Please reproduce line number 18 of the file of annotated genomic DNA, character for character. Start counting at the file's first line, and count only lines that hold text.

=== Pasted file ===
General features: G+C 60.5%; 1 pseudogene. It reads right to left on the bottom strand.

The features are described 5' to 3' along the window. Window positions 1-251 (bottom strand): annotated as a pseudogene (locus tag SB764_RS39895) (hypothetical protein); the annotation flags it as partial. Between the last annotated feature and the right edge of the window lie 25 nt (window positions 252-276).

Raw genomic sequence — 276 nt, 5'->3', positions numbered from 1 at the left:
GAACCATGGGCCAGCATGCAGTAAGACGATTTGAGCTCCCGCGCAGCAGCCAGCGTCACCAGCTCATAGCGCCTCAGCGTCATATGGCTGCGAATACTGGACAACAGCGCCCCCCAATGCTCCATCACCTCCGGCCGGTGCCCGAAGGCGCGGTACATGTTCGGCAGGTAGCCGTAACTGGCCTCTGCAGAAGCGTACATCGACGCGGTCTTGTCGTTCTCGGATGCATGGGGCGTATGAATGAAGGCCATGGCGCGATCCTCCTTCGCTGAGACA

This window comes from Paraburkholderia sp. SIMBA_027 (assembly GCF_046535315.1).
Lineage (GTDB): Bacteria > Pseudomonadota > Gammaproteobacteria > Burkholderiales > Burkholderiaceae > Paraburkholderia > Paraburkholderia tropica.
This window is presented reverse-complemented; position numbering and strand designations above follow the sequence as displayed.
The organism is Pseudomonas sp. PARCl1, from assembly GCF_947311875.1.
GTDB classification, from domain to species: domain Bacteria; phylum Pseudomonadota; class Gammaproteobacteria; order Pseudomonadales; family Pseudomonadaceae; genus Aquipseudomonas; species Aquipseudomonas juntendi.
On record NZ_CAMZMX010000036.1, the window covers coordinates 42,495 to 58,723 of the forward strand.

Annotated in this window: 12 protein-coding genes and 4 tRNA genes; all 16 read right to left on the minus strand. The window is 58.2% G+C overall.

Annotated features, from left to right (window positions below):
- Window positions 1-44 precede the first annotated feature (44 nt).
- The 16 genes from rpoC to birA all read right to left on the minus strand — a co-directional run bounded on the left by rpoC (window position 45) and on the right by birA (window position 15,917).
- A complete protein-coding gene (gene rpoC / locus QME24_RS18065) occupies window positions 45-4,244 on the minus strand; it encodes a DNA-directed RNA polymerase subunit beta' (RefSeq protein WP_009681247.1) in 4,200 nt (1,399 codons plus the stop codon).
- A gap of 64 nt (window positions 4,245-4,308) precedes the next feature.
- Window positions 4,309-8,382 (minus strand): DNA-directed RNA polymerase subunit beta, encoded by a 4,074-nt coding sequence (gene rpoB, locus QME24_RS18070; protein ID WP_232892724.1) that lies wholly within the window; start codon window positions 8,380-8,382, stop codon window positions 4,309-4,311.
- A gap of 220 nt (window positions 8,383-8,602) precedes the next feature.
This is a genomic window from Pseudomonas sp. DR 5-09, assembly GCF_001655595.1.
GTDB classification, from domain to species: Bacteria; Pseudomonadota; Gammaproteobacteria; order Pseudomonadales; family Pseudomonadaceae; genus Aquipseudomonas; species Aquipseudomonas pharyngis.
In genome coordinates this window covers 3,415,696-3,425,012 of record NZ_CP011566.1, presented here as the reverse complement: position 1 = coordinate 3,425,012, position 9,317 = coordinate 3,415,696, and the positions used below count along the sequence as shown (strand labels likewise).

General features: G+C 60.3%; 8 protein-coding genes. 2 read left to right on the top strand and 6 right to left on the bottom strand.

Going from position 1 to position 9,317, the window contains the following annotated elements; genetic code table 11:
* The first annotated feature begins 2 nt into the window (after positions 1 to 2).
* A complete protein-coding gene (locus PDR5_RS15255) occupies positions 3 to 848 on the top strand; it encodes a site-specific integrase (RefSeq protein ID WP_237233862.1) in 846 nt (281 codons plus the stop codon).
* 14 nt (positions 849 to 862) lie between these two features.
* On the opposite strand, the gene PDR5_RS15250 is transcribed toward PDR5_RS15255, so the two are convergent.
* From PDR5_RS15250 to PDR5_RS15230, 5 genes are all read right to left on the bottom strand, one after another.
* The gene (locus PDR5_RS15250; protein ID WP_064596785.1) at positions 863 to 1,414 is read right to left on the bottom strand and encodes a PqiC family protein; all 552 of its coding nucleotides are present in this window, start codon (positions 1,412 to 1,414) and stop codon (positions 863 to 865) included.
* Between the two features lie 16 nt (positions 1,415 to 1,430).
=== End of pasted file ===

- A gap of 220 nt (window positions 8,383-8,602) precedes the next feature.